Friday, February 1, 2013

The Ballad of Jessie Pearl & A Giveaway!

The only thing that I didn't like about Shannon Hitchcock's debut novel, The Ballad of Jessie Pearl, (Namelos, 2012) is that it ended. The fact that I wanted to know what happened to Jessie, proves that this well-written historical fiction is a must-read for young adult girls, as well as their mothers and grandmothers. 

The time is 1922 and the place is rural North Carolina; a time when young girls are fortunate to graduate from eighth grade and not many leave home to pursue higher education. It's also a time when young men like Jessie's beau, J.T., leave sharecropping on a tobacco farm to earn more money at the Reynolds factory in Winston. 

When Jessie's sister Carrie is diagnosed with tuberculosis soon after giving birth to her first son, Ky, Jessie has no choice but to drop out of school to take care of the house, Carrie, and Ky. Carrie dies and Jessie is caught between her desire to help her family and her dream of becoming a teacher. Throw her powerful feelings for J.T. into the mix, and you have a wonderful stew of conflict portrayed in this scene when J.T. announces his decision to leave:

"You're leaving me?" I ask.

"It's not like that," J.T. Says. "I'm goin' so I can save money. So that I can take care of you someday."

I stomp my foot in the dirt. "Let me tell you how it really is. You're going because you don't want to be a sharecropper like your pa. I didn't enter into your decision. And don't pretend like I did."

J.T. nods. "You're partly right. I don't want to be a sharecropper, but I still want to marry you someday. I shouldn't have to choose."

I give him a sad smile. "You already did. I can't leave here. I promised Carrie I'd take care of her son."

.....

J.T.'s hands ball into fists. "Why do you have to make me feel so guilty? If you had the chance to leave for teacher's college, you'd take it."

Ky whispers and I jostle him on my hip. "Would I? I just don't know anymore. The feelings I have for you tie my heart in knots." (p. 76-77)

The Ballad of Jesse Pearl is a coming of age book similar to another excellent young adult novel, A Northern LightI appreciate how both writers portray realistic characters and conflicts for the time period in which the girls lived.

Poetic images fill the pages of a story taken from Shannon's own family history. 
Anna and Crawley Hennings,
Shannon Hitchcock's great aunts.
Crawley's life, sickness and death, was the model for Jessie Pearl.
Watch this book trailer, created by Wendy Hostetter Davis, and you will see a glimpse of this beautiful story: 

I am giving away a copy of the ARC (Advanced Reading Copy) along with a copy of the annotated discussion and activity guide. You don't have to be a teacher to win, but you might consider passing along Jessie Pearl to your favorite classroom after you read it. The giveaway will end on Monday morning, February 4th.  To enter please:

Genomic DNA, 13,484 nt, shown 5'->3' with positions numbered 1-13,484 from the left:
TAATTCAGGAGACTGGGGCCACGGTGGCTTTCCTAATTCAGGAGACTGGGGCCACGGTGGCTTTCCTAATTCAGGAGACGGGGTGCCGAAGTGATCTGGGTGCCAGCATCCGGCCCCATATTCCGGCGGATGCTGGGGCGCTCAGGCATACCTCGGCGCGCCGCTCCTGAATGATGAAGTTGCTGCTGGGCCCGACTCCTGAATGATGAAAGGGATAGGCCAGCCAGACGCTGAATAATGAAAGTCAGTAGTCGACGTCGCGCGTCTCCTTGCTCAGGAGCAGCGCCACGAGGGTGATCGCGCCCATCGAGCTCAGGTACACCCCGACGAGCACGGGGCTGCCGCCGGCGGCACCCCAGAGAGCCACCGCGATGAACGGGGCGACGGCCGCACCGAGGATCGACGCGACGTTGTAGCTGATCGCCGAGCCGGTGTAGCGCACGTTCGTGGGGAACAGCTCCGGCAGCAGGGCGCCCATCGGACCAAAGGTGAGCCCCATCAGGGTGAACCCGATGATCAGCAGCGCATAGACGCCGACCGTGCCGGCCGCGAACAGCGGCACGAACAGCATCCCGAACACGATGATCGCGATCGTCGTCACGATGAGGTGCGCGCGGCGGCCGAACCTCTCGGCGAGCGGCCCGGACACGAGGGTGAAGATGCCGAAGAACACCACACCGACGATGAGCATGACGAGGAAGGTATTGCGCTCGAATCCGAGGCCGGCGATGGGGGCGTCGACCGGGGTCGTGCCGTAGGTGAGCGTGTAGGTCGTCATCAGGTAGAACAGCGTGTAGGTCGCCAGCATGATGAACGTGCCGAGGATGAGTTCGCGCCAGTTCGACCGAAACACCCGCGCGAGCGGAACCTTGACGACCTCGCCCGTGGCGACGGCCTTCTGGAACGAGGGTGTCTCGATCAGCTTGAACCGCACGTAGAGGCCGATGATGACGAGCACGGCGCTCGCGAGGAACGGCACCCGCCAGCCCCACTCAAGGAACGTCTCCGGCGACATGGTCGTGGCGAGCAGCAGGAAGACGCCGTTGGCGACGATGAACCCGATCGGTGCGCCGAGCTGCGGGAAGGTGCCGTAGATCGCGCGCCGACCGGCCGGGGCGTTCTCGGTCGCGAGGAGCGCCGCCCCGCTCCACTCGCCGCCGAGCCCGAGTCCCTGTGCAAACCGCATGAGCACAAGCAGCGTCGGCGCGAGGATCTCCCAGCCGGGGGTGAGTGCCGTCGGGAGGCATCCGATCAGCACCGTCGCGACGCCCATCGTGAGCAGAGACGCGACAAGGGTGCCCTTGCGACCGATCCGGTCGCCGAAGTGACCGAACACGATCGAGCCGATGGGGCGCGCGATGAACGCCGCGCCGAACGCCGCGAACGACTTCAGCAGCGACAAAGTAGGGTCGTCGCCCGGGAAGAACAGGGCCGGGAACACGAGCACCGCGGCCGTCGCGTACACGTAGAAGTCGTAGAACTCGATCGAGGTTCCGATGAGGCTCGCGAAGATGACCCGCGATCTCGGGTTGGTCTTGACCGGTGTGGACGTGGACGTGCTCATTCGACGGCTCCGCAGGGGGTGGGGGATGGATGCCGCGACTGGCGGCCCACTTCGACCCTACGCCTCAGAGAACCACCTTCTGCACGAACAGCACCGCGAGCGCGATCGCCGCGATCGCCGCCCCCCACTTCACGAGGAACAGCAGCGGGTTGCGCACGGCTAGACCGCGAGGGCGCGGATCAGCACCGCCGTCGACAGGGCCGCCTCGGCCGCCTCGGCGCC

• Share this contest on your social media of your choice and leave me a comment with your email address. 

                  OR,

  • Sign up to follow my blog and then leave me a comment with your email address. 

14 comments:

Gail Hurlburt said...

If I win I will pass it along to a Randleman area school. Thanks for sharing THE BALLAD OF JESSIE PEARL.

Gail Hurlburt
dghurlburt@northstate.net

gailhurlburt@gmail.com

Linda Vigen Phillips said...

Thanks, Carol, for another great historical novel review, and how neat that this one is very close to home.

Linda Vigen Phillips said...

Thanks, Carol, for another great historical novel review, and how neat that this one is very close to home.

Rosi said...

Nice review. I loved both The Ballad of Jessie Pearl and A Northern Light. Yes, they do have similarities. If you draw my name, please pass the book along to a teacher in your neighborhood since I've already read it. I do subscribe to your blog.

Jean said...

I'm heading for twitter to share, Carol.

This book sounds really interesting to me - maybe it will help me work out the kinks in MY coming of age story, huh?

Jean
jajmh@carolina.rr.com

Carol Baldwin said...

Thanks, Jean and Rosi. Very generous of you, Rosi to think about donating a copy to a local school here. You and I seem to have the same taste in books! And yes Jean, it would help you!!

Linda A. said...

Hi Carol,
Great review of this historical fiction novel. You know how to put out a quality product and get reader's attention. Go Carol! Good luck to all who enter the contest. I am just here to send congratulations to the winner.

Carol Baldwin said...

Thanks, Linda, for your voice of confidence!

Joyce Moyer Hostetter said...

I love this book! Glad you did also. And I love having another local story to recommend to NC teachers and librarians. A disease story even!

Enjoyed your take on it, Carol. If I win, I'll pass my copy on to Kayla G. But I'm also going to encourage her to enter.

LifeLongLearner said...

Please enter our elementary library students in this contest. We love historical fiction.

mjantzi@rockingham.k12.va.us

LifeLongLearner said...

Please enter our elementary library students in your contest. We love historical fiction genre reading options.


mjantzi@rockingham.k12.va.us

Jeannie Smith said...

Sounds like a great read. I would love to win/read this book and share it with my granddaughter who is an avid reader. I have plenty of teacher friends to share it with also. Great trailer Wendy Hostetter Davis. Count me in please.

Carol Baldwin said...

Thanks Margo, Jeannie, & JOyce. I entered all of your names. Will draw a winner tomorrow AM!

Unknown said...

Sounds like an inspiring read.